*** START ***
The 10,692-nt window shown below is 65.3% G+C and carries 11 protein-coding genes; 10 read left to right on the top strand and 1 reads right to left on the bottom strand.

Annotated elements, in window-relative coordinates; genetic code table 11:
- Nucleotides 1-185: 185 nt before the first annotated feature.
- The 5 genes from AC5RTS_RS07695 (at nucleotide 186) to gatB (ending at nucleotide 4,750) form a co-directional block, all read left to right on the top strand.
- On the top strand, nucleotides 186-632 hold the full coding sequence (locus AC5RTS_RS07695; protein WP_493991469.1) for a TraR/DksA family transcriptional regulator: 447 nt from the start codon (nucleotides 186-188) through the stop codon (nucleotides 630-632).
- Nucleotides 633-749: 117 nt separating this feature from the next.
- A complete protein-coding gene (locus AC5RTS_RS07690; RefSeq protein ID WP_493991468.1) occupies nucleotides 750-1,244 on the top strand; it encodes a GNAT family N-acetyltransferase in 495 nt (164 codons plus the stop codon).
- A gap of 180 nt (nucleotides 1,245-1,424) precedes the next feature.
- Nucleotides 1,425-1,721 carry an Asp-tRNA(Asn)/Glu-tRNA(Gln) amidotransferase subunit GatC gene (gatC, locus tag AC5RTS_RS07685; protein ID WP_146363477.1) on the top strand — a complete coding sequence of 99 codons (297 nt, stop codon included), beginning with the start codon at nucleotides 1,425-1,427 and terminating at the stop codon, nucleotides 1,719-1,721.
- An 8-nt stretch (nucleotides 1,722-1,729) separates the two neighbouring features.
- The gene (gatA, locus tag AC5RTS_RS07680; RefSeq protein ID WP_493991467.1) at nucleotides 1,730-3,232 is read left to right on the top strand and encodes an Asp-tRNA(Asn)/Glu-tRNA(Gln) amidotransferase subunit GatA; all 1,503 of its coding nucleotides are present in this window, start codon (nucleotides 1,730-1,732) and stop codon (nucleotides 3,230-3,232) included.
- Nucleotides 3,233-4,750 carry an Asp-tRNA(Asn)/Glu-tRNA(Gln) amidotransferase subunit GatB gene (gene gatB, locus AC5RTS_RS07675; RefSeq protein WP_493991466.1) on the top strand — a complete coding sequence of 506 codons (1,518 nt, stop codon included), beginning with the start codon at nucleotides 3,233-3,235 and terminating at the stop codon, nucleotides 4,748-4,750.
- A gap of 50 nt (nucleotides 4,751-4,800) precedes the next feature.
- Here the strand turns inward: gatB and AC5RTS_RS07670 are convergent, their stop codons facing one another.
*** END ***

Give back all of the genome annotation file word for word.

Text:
The 10,692-nt window shown below is 65.3% G+C and carries 11 protein-coding genes; 10 read left to right on the top strand and 1 reads right to left on the bottom strand.

Annotated elements, in window-relative coordinates; genetic code table 11:
- Nucleotides 1-185: 185 nt before the first annotated feature.
- The 5 genes from AC5RTS_RS07695 (at nucleotide 186) to gatB (ending at nucleotide 4,750) form a co-directional block, all read left to right on the top strand.
- On the top strand, nucleotides 186-632 hold the full coding sequence (locus AC5RTS_RS07695; protein WP_493991469.1) for a TraR/DksA family transcriptional regulator: 447 nt from the start codon (nucleotides 186-188) through the stop codon (nucleotides 630-632).
- Nucleotides 633-749: 117 nt separating this feature from the next.
- A complete protein-coding gene (locus AC5RTS_RS07690; RefSeq protein ID WP_493991468.1) occupies nucleotides 750-1,244 on the top strand; it encodes a GNAT family N-acetyltransferase in 495 nt (164 codons plus the stop codon).
- A gap of 180 nt (nucleotides 1,245-1,424) precedes the next feature.
- Nucleotides 1,425-1,721 carry an Asp-tRNA(Asn)/Glu-tRNA(Gln) amidotransferase subunit GatC gene (gatC, locus tag AC5RTS_RS07685; protein ID WP_146363477.1) on the top strand — a complete coding sequence of 99 codons (297 nt, stop codon included), beginning with the start codon at nucleotides 1,425-1,427 and terminating at the stop codon, nucleotides 1,719-1,721.
- An 8-nt stretch (nucleotides 1,722-1,729) separates the two neighbouring features.
- The gene (gatA, locus tag AC5RTS_RS07680; RefSeq protein ID WP_493991467.1) at nucleotides 1,730-3,232 is read left to right on the top strand and encodes an Asp-tRNA(Asn)/Glu-tRNA(Gln) amidotransferase subunit GatA; all 1,503 of its coding nucleotides are present in this window, start codon (nucleotides 1,730-1,732) and stop codon (nucleotides 3,230-3,232) included.
- Nucleotides 3,233-4,750 carry an Asp-tRNA(Asn)/Glu-tRNA(Gln) amidotransferase subunit GatB gene (gene gatB, locus AC5RTS_RS07675; RefSeq protein WP_493991466.1) on the top strand — a complete coding sequence of 506 codons (1,518 nt, stop codon included), beginning with the start codon at nucleotides 3,233-3,235 and terminating at the stop codon, nucleotides 4,748-4,750.
- A gap of 50 nt (nucleotides 4,751-4,800) precedes the next feature.
- Here the strand turns inward: gatB and AC5RTS_RS07670 are convergent, their stop codons facing one another.